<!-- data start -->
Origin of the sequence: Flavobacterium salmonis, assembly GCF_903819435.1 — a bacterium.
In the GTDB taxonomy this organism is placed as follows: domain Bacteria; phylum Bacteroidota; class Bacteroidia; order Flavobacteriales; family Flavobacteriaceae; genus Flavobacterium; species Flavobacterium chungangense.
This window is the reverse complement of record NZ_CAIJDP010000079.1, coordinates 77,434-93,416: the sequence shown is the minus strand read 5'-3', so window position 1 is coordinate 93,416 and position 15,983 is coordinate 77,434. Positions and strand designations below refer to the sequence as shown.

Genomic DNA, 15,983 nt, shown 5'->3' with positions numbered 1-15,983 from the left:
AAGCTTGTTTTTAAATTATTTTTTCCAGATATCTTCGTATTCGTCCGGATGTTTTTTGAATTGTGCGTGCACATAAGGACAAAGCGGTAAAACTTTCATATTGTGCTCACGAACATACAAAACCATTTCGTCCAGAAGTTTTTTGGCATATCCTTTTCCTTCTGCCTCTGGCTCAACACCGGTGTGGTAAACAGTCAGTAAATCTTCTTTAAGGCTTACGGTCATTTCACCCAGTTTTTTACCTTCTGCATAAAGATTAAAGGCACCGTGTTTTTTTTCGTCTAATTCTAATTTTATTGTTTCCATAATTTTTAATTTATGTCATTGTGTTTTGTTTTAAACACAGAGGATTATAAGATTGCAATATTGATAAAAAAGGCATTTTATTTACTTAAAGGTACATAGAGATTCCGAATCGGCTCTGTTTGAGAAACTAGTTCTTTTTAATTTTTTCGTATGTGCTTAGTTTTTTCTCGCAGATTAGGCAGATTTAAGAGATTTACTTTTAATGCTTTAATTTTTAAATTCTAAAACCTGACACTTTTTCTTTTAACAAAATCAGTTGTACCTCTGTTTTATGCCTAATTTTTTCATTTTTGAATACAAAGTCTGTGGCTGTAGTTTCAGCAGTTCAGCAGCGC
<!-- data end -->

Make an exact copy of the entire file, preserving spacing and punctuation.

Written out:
Origin of the sequence: Flavobacterium salmonis, assembly GCF_903819435.1 — a bacterium.
In the GTDB taxonomy this organism is placed as follows: domain Bacteria; phylum Bacteroidota; class Bacteroidia; order Flavobacteriales; family Flavobacteriaceae; genus Flavobacterium; species Flavobacterium chungangense.
This window is the reverse complement of record NZ_CAIJDP010000079.1, coordinates 77,434-93,416: the sequence shown is the minus strand read 5'-3', so window position 1 is coordinate 93,416 and position 15,983 is coordinate 77,434. Positions and strand designations below refer to the sequence as shown.

Genomic DNA, 15,983 nt, shown 5'->3' with positions numbered 1-15,983 from the left:
AAGCTTGTTTTTAAATTATTTTTTCCAGATATCTTCGTATTCGTCCGGATGTTTTTTGAATTGTGCGTGCACATAAGGACAAAGCGGTAAAACTTTCATATTGTGCTCACGAACATACAAAACCATTTCGTCCAGAAGTTTTTTGGCATATCCTTTTCCTTCTGCCTCTGGCTCAACACCGGTGTGGTAAACAGTCAGTAAATCTTCTTTAAGGCTTACGGTCATTTCACCCAGTTTTTTACCTTCTGCATAAAGATTAAAGGCACCGTGTTTTTTTTCGTCTAATTCTAATTTTATTGTTTCCATAATTTTTAATTTATGTCATTGTGTTTTGTTTTAAACACAGAGGATTATAAGATTGCAATATTGATAAAAAAGGCATTTTATTTACTTAAAGGTACATAGAGATTCCGAATCGGCTCTGTTTGAGAAACTAGTTCTTTTTAATTTTTTCGTATGTGCTTAGTTTTTTCTCGCAGATTAGGCAGATTTAAGAGATTTACTTTTAATGCTTTAATTTTTAAATTCTAAAACCTGACACTTTTTCTTTTAACAAAATCAGTTGTACCTCTGTTTTATGCCTAATTTTTTCATTTTTGAATACAAAGTCTGTGGCTGTAGTTTCAGCAGTTCAGCAGCGC